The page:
Update by ERIC SHULTZ
Over beef tips and noodles at the community center last Thursday, Chupadero and Rio en Medio seniors reminisced about the cold snap of 1971. I have my memories, too: somehow the minus-20 degree air came down the exhaust flue and froze furnace pipes in the very core of our home. The cold snap of 2013 was less extreme, but a week of sub-zero lows with highs well below freezing took a toll.
A few days earlier, Ronald Jiménez had told me how he and his father Ray had struggled to get the Río en Medio mutual domestic water system back in service after everything froze at the well. When customers called to ask when the water would be back on, he had wanted to say “sooner if you come and help.” After service had been restored, one of the valley’s newer residents complained that it hadn’t. Ronald took a look and discovered that recent landscaping had left less than two feet of earth covering the homeowner’s supply pipe (in these parts, four feet is considered a safe depth). Finally convinced that the problem was his responsibility, the good neighbor took a back hoe and proceeded to rupture the main leaving everyone below him without water for a few additional days. If nothing else, Ronald is learning that good help is hard to find.
At the Monday (January 14) Chupadero water board meeting, Jack Miller’s water master’s report was replete with similar stories: a burst pipe had left an unoccupied house flooded, pipes and water meters had frozen at several other homes, and to top things off, the main had burst at their best-producing well, filling the eight-foot-deep well pit with water and ruining the electric control panels. Chupadero mayordomo David Roybal helped Jack replace the pipe, but when they called the well guys to replace the wiring they learned that Thompson Water Wells has gone out of business! Jack eventually reached George Williams of Advanced Drilling in Medenales who quickly got the well pumping again. At the meeting, association president Linda Miller asked Roybal how he wanted his payment for his part in the repairs. He asked her to credit it to the account of an ailing and indigent neighbor.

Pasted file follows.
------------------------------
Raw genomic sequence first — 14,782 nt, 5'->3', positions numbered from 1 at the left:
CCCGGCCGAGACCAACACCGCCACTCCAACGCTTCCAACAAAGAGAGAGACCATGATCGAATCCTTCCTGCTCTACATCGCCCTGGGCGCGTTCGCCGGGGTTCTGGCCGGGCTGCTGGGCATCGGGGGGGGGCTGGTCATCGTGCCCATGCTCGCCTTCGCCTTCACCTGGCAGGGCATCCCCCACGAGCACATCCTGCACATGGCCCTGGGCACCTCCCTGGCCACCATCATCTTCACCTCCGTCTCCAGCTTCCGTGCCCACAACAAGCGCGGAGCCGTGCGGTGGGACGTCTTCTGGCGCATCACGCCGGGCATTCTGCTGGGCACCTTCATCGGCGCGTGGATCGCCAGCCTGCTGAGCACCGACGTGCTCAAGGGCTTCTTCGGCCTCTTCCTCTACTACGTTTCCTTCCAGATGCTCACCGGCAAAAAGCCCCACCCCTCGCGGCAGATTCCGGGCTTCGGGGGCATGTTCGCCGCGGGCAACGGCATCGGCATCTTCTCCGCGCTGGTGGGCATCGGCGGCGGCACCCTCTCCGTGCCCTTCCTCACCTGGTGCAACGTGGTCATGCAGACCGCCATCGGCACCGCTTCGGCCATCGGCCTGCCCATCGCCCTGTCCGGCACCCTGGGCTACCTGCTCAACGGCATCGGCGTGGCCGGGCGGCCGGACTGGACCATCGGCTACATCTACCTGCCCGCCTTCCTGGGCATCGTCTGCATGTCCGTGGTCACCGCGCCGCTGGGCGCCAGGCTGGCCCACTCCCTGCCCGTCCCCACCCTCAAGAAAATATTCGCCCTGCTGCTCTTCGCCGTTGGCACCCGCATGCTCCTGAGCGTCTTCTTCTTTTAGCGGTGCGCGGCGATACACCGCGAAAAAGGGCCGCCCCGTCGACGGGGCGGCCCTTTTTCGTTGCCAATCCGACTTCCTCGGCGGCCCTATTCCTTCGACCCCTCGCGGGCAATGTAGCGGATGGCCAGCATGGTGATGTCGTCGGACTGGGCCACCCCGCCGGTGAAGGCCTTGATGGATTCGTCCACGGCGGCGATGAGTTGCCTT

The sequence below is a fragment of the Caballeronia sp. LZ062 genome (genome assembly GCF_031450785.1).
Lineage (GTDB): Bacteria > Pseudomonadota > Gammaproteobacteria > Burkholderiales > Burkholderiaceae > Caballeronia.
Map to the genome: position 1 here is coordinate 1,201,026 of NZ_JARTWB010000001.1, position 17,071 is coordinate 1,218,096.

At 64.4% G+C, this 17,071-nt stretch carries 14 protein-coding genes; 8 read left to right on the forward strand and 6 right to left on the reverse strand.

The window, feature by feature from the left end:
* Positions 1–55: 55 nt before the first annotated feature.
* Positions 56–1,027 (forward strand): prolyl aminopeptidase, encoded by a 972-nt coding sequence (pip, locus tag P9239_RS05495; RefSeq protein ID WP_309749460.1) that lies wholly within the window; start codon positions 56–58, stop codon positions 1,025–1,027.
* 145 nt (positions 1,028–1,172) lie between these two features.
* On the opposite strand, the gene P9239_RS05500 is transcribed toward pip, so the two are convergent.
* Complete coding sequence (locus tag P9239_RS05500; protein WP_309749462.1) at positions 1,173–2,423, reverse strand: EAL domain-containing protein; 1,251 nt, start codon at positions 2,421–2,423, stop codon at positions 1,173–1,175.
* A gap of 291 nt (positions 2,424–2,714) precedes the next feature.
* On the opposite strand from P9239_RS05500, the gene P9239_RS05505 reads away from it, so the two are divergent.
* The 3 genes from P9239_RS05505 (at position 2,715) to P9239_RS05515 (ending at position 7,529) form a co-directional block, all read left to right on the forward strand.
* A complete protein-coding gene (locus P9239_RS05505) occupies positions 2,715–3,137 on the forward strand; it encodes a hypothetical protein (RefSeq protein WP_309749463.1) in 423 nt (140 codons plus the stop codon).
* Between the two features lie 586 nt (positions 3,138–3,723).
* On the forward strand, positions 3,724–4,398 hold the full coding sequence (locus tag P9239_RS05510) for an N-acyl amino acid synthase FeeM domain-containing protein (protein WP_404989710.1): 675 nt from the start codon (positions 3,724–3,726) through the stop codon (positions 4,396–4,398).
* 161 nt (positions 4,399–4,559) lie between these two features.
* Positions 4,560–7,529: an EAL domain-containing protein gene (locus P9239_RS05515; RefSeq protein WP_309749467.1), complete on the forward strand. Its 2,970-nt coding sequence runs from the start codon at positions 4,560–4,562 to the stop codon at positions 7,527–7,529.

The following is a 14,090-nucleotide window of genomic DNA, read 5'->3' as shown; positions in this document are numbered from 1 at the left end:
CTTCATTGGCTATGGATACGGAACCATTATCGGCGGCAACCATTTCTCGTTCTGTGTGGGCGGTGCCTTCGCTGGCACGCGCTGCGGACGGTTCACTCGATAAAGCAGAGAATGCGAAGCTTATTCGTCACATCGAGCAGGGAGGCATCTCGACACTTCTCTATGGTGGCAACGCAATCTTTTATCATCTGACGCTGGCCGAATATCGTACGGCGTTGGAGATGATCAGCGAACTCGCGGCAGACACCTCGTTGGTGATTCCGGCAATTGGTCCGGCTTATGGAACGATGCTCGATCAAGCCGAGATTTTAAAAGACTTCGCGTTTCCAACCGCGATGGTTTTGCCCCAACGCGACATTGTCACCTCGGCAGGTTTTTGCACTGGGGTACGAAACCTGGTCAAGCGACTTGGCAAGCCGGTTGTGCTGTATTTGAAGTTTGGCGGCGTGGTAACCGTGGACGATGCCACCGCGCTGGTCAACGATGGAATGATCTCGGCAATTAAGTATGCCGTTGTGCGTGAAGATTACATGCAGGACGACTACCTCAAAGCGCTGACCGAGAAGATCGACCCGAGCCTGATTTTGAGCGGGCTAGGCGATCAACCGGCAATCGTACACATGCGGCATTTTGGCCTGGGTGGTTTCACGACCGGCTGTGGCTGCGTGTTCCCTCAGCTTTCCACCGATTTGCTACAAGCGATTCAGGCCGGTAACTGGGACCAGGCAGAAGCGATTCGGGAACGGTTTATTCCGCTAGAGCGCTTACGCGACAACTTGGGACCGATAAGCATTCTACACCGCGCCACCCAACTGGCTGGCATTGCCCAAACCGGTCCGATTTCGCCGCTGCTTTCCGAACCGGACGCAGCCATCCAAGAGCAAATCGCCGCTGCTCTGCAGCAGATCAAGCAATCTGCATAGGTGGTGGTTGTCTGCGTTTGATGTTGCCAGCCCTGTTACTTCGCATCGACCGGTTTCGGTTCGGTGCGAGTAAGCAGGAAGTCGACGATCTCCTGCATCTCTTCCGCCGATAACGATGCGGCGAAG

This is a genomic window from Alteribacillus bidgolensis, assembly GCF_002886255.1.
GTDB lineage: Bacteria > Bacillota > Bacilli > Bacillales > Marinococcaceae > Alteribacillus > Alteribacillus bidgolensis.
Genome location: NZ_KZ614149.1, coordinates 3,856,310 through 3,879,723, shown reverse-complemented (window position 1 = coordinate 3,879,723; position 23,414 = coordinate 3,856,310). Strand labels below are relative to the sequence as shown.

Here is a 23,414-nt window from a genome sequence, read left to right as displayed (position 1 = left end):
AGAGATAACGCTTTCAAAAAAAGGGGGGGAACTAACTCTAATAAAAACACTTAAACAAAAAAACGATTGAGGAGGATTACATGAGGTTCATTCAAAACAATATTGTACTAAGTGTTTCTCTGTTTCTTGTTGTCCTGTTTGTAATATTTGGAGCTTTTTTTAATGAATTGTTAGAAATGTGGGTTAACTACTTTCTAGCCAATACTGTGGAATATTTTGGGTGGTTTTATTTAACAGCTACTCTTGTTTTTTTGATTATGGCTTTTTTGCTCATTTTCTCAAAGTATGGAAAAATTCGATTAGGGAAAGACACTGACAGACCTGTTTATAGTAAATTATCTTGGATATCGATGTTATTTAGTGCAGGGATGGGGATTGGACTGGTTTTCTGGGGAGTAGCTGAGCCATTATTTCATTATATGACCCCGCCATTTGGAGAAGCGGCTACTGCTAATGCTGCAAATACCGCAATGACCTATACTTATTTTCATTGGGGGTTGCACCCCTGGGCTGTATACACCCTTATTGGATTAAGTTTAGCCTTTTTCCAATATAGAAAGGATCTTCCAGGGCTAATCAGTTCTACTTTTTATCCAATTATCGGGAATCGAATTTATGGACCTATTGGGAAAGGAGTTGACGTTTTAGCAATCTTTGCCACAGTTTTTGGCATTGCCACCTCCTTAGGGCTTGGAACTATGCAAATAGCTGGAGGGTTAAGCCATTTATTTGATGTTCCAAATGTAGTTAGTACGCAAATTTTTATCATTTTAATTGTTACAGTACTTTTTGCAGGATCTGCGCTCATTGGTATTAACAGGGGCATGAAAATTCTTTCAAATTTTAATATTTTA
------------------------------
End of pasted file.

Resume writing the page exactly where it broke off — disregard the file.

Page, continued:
Since the Board of County Commissioners approved last fall to absorb the Chupadero mutual domestic into the county’s utilities division, some at the Monday meeting wondered if that decision implied County responsibility to help with the problems now. This led to more general expressions that lately the County seems to have forgotten about Chupadero altogether. I called and left a voicemail the following day and before the end of the week, the Santa Fe County Utilities Division Director called me back.
On the phone, Patricio Guerrerortiz, Pego for short, is a personable and forceful communicator. He stated emphatically that the County was still 100 percent committed to the Chupadero takeover, and attributed the apparent inaction to government’s inherent molasses-like quality (related effects of the cold snap went unmentioned). “Right now it’s in the hands of the attorneys,” he said in reference to a formal agreement to place the utility under County administration. But, he acknowledged, summer peak water use is fast approaching and he doesn’t want a repeat of last summer’s emergency (see La Jicarita’s report here).